Undoubtedly, one of the highlights of our 1972 Synod was the examination and graduation of our three new candidates for the ministry, Messrs. Wayne Bekkering, Marvin Kamps, and Ronald Van Overloop, It is always a highlight when in our small denomination, with its small school, the Lord gives us new candidates for the ministry of the gospel. This year, however, was something special because there were three graduates. This is something that has not happened for many years in our churches. In fact, there are many adults among our membership who cannot remember such an event, so long ago it is that this has happened. There is, therefore, abundant reason for gratitude to our faithful covenant God for this evidence of His loving kindness and care for our churches and our seminary. I cannot refrain from adding to this the reminder that these three candidates are also the first products of our combined pre-seminary and seminary program which was begun, on a trial basis, in 1968. This is also significant.
Preceding the happy event of graduation, there was a rather grueling schedule of oral examinations for the three graduates, a schedule which occupied the first three days of Synod’s sessions almost entirely. Immediately after Synod was organized on Wednesday, June 7, each of the graduates was required to preach a 45 minute sermon on a text assigned by the Theological School Committee. In connection with this, the student was also required to submit a written outline for perusal by a committee of Synod. A committee of two was appointed to advise Synod on each sermon. By mid-afternoon of Wednesday this part of the examination was completed, and Synod had approved the sermons and decided, upon the advice of these committees, to proceed with the rest of the examinations. Thereupon Synod recessed in order to give its four advisory committees opportunity to work and to prepare their reports, so that Synod might proceed with its other work, once the examinations were finished.
All day Thursday, from 8:30 in the morning to 5:00 in the afternoon was devoted to an oral examination in dogmatics. The three students were examined together, with questions being asked by the professor in dogmatics. At the end of each segment of the examination opportunity was given for any delegate of Synod to ask further questions on any answer given by a student which was not entirely clear or satisfactory to that delegate. On Friday morning, June 9, there were further examinations (again conducted by the professors in these branches) in New Testament History, Church History, Church Polity, and Old Testament History. For the first time this year there were no oral examinations in Hebrew and Old Testament Exegesis or in Greek and New Testament Exegesis. These two examinations, according to a decision of the 1971 Synod, were written. The students were assigned passages of Scripture in advance by the Theological School Committee; and committees of Synod were appointed to advise Synod as to the quality of these written examinations. The oral examination of the students was concluded with an examination in Practica (practical things) by the Reverend C. Hanko. At the conclusion of this long schedule of oral examinations, Synod in executive session and by ballot approved all three young men unanimously and declared them eligible for a call from one of our congregations on July 7.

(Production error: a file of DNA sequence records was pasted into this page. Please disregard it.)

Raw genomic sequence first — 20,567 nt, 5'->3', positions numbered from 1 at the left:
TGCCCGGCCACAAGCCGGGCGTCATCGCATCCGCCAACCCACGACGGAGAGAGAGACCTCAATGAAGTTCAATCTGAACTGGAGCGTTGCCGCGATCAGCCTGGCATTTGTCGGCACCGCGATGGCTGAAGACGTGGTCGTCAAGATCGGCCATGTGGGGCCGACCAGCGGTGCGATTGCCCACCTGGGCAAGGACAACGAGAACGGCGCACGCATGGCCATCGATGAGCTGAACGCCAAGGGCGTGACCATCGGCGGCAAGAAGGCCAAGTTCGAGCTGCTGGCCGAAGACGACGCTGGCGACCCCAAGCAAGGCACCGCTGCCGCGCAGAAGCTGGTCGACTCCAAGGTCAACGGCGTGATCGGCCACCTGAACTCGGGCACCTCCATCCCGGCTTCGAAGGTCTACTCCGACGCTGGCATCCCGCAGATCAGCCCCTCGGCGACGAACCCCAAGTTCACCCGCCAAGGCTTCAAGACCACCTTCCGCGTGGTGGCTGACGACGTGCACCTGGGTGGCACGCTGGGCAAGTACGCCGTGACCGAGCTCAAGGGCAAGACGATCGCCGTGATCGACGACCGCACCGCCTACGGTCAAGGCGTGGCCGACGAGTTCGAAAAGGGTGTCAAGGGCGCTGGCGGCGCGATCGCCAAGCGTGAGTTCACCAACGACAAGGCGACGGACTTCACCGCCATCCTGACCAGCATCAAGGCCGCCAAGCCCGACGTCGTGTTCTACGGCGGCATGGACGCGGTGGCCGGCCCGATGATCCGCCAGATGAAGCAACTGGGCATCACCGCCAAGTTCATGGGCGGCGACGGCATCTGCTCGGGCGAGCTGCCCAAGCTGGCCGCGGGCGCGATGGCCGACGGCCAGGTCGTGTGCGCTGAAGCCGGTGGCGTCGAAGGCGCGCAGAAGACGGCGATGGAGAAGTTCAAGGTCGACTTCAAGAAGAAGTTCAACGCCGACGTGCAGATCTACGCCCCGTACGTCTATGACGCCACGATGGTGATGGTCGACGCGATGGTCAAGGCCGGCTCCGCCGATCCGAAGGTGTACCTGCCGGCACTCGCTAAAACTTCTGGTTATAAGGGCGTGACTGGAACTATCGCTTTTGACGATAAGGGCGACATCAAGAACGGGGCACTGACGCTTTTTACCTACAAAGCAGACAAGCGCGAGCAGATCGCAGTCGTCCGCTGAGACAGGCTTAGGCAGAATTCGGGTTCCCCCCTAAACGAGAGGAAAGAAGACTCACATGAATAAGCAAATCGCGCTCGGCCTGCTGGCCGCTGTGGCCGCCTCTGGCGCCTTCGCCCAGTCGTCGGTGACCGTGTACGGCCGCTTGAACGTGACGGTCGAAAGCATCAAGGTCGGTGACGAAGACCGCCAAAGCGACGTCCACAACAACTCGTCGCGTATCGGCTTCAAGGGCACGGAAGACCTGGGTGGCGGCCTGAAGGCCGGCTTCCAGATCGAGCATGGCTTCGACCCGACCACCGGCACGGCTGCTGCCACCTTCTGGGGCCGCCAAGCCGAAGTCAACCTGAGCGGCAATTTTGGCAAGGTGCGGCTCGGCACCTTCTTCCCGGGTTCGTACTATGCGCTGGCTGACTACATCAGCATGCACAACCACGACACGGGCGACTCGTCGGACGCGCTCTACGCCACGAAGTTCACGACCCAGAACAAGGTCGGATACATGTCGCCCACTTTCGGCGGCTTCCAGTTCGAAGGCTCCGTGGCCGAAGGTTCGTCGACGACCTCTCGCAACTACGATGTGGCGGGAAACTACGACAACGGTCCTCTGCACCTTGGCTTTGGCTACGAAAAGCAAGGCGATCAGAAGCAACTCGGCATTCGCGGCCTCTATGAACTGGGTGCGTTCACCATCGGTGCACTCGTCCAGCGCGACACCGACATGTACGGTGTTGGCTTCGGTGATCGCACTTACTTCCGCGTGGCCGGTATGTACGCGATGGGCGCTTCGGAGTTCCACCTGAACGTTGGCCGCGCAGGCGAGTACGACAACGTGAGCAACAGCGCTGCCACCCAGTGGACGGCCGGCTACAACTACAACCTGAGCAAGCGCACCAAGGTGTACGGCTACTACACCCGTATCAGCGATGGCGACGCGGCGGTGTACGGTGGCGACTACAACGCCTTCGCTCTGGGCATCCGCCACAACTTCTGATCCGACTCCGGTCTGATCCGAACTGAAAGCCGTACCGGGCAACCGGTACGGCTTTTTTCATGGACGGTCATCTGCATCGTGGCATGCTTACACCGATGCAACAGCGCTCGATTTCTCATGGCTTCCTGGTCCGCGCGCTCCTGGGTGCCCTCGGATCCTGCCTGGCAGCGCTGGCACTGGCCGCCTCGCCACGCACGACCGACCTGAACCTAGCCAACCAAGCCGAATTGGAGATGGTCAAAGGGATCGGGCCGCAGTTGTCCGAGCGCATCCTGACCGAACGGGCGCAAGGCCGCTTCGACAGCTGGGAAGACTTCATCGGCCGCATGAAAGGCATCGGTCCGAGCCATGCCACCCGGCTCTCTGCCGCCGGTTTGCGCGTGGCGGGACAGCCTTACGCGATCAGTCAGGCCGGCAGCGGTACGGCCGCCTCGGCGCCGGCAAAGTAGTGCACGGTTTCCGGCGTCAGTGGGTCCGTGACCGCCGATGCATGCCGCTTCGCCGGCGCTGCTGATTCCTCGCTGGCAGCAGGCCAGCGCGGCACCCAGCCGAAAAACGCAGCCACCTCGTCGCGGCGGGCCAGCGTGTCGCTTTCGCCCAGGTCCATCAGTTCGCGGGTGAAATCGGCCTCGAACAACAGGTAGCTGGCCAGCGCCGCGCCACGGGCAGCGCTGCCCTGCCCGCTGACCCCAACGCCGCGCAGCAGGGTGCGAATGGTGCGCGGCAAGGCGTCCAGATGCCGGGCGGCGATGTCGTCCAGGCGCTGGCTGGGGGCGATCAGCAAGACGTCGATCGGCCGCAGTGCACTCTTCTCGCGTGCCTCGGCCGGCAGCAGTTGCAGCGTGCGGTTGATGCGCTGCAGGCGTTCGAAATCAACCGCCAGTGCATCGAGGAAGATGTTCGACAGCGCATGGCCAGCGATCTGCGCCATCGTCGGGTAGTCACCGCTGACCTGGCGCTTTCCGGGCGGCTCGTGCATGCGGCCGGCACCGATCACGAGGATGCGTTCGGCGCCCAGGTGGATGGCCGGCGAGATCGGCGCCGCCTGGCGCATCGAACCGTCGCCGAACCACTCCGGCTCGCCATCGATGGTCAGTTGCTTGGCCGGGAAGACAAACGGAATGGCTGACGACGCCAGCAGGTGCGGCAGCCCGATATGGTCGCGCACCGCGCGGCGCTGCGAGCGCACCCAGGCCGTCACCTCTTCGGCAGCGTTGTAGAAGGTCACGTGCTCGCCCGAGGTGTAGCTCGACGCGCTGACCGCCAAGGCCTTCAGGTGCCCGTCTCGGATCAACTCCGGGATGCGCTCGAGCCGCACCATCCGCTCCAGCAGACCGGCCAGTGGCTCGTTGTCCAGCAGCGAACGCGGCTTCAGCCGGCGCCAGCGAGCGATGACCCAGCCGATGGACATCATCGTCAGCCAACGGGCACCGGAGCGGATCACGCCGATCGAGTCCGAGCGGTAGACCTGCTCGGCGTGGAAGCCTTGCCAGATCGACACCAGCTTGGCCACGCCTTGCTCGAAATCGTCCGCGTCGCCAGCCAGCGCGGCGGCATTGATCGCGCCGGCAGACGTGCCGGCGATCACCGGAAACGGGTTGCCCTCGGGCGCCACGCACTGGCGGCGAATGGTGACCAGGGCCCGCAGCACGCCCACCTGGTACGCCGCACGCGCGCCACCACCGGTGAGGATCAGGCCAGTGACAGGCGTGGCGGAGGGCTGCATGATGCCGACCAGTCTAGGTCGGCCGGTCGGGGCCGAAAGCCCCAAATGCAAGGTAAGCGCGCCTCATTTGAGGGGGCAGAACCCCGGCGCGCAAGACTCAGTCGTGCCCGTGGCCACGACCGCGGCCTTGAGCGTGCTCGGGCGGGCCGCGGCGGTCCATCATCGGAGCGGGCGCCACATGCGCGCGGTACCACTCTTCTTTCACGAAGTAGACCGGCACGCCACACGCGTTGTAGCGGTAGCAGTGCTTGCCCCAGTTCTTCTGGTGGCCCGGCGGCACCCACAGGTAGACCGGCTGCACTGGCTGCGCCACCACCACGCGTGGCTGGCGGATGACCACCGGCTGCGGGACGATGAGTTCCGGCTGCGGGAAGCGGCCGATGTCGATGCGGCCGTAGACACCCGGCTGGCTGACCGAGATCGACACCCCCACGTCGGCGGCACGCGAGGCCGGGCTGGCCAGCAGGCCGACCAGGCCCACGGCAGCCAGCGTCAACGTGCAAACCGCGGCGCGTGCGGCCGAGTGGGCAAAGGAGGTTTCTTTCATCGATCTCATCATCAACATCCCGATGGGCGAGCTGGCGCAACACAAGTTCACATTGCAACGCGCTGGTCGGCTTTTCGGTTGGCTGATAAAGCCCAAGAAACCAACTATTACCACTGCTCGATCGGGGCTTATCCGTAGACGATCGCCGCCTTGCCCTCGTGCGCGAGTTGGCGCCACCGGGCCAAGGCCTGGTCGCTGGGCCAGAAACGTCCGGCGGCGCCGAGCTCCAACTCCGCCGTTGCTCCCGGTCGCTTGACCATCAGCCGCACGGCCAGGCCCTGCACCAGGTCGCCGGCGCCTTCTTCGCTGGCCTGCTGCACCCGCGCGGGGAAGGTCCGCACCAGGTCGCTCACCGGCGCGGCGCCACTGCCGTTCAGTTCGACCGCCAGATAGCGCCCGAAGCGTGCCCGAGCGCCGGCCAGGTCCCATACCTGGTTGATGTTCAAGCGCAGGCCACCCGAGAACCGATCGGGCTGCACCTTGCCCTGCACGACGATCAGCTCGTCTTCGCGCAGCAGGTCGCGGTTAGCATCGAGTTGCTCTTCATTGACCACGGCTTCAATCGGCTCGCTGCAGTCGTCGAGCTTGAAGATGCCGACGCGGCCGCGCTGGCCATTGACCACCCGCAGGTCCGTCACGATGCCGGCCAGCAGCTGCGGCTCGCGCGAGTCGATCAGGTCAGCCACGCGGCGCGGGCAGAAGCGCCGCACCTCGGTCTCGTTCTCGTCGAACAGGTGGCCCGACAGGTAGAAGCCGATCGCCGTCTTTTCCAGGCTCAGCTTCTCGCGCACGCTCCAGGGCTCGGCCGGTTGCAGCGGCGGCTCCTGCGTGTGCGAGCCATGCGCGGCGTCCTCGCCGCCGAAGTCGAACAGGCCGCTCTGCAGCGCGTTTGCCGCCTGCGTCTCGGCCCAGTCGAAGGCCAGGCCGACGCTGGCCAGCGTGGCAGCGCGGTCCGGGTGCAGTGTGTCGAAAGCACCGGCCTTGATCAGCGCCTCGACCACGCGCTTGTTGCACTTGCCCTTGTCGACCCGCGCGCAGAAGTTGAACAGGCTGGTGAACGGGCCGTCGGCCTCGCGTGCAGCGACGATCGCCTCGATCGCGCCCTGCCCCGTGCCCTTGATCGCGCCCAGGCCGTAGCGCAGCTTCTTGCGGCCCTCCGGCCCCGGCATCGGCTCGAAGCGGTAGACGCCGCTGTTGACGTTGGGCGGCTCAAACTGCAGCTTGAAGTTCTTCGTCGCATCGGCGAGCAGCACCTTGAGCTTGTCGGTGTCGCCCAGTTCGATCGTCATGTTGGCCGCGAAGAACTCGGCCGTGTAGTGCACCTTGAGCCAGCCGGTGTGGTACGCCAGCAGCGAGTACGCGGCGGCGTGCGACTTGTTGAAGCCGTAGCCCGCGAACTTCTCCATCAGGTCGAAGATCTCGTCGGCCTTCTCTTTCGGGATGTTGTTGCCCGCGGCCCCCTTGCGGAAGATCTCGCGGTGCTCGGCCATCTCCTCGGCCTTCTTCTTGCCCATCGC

Thereupon the candidates and the visitors were called back in to Synod, the president of Synod informed the candidates of Synods decision, addressed them with fitting words of congratulation and exhortation, the gathering sang the doxology, and prayer of thanksgiving and intercession was offered by the Reverend J. Heys, Synod’s second clerk. This is always a highly emotional moment, and this year was certainly no exception. It struck me that the president of our Synod, Reverend C. Hanko, is our oldest minister in years of service in the ministry. He graduated in 1929. He addressed our newest candidates, and his long years of experience were reflected in the remarks which he addressed to them. When the delegates and visitors, along with the professors, were given the opportunity to congratulate the newly declared candidates for the ministry, there were many smiles of joy and many wishes for the Lord’s blessing, but also few dry eyes.
The Graduation Exercises were held in the auditorium of the First Protestant Reformed Church on the evening of June 13. It was a warm and humid summer evening. But a large audience—the largest audience for seminary graduation in my memory—attested to the interest of our people in this event. Reverend H. Veldman, President of the Theological School Committee, was chairman for the evening. The program was interspersed with singing from our Psalter by the audience and musical numbers by the Hope Heralds. Candidate R. VanOverloop spoke in behalf of the graduates on the subject, “Continuing In The Things Learned.” His address appears elsewhere in this issue. It was this reporter’s turn this year to speak in behalf of the faculty; and he spoke on the subject, “New Theology And Old.” His address will appear in the August issue of our Standard Bearer. At the conclusion of the program the candidates were given their well-earned diplomas. They then received congratulations from the large audience present.
A snapshot of the candidates accompanies this article, courtesy of the Reverend Dale Kuiper.
It is our prayer that the Lord will soon give these three candidates a place in the ministry of our churches, and that He will give them a long and fruitful ministry.
This was indeed a highlight of this year’s Synod, and a highlight for our churches.
Thanks be to God!